Craigslist, famous for it’s spare design framework and egalitarian classifieds network, has been growing practically non-stop since it’s founding by Craig Newmark in 1995. The inherent nature of Craigslist is as a resource for local information, organized as it is into clusters of information listed in hundreds of cities throughout the US and the world.

An article in the New York Times, "The Nitpicking Nation" by Stephanie Rosenbloom discusses the rapid development of Craigslist
for the housing market. If you’re looking for a rental – one of the most fundamentally and exclusively "local" verticals, it seems that Craigslist is becoming the place to go.

What Craigslist offers, as Greg Sterling notes, is a well-developed character – their brand.
Craigslist doesn’t have any fancy features. No Flash, No AJAX, no neat Web 2.0 social networking buzzwords. But it does have personality.

Ultimately, in any internet marketing enterprise the biggest challenge is creating a service which not only attracts peoples attention but keeps their interest. Flickr‘s done it. So have Technorati and Digg. But these are big projects with very wide scope. All of these ideas are broad. If you’ve got a small, focused site – topically oriented on, say, real estate, you’re not looking to gather as broad an audience as these other sites.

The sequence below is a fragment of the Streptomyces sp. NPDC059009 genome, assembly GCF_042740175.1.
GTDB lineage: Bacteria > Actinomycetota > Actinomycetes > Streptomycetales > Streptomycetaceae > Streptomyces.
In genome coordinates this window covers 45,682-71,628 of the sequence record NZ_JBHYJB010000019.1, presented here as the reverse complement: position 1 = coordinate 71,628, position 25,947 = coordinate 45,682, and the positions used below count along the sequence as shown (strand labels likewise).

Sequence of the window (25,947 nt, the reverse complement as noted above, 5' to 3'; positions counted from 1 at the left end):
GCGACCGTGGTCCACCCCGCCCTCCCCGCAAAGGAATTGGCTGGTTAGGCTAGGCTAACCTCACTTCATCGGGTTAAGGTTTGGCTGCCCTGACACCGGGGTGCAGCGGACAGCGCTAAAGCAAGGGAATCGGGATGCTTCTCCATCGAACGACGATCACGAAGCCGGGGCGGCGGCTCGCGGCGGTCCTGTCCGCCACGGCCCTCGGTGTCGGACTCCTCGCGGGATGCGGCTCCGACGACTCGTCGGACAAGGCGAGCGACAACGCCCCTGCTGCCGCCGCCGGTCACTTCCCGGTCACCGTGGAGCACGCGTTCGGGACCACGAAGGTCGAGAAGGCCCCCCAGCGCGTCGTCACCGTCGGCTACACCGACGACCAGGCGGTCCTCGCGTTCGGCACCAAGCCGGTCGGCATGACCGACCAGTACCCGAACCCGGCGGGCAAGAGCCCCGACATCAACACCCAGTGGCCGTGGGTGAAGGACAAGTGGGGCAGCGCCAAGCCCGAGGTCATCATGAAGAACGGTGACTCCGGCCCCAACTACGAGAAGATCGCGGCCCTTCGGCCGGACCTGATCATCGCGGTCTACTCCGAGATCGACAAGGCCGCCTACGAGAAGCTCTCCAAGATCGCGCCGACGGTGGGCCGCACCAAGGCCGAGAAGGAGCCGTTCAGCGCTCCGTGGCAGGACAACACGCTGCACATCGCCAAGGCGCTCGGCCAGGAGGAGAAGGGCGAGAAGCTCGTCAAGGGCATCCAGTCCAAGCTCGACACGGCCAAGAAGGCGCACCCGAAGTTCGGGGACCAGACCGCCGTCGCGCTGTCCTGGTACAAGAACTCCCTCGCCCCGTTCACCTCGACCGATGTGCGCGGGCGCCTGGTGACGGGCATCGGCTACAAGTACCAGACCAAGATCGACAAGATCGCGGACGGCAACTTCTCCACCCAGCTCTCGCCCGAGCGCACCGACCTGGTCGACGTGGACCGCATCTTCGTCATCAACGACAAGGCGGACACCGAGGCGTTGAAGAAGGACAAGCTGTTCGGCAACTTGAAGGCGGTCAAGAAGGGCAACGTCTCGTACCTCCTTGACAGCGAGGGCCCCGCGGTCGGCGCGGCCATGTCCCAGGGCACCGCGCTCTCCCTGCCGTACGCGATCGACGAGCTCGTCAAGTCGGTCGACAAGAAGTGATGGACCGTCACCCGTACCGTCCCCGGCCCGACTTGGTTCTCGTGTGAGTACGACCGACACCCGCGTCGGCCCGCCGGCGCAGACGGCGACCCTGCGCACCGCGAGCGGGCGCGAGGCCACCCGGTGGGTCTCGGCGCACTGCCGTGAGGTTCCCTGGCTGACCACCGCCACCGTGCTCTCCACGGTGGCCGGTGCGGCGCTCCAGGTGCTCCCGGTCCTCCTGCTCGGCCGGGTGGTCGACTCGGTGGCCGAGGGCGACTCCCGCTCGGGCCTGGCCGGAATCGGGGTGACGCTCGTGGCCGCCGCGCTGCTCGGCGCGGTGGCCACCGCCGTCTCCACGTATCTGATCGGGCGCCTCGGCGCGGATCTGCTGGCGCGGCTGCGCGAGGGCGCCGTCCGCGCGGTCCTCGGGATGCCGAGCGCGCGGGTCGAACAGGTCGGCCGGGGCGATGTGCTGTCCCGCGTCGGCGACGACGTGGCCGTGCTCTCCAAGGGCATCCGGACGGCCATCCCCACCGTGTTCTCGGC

Or are you?

After all, everybody needs housing. If you can build a real estate service with a comfortable personality and the necessary functionality (you can’t leave this out!) then you really can target everybody. The key is not to try and target everybody all at once.

Craigslist enables their visitors to easily pare down their options to their own locality. No longer being bothered by extraneous advertising (everything’s local!) or irrelevant options (like having to reselect your state for each query) means they’re easy to use. That familiar feeling, like a small community bulletin board,
keeps people coming back.

I think that Zillow is doing a nice job developing a resource for home buyers, although they don’t offer home listings. I’m still waiting, though, for a great resource for rental listings. There are a lot of decent local sites, but your options become very limited if you’re in a city without one.

If anybody does happen to know a great rental listings site with national scope, I’d love to hear about it, though!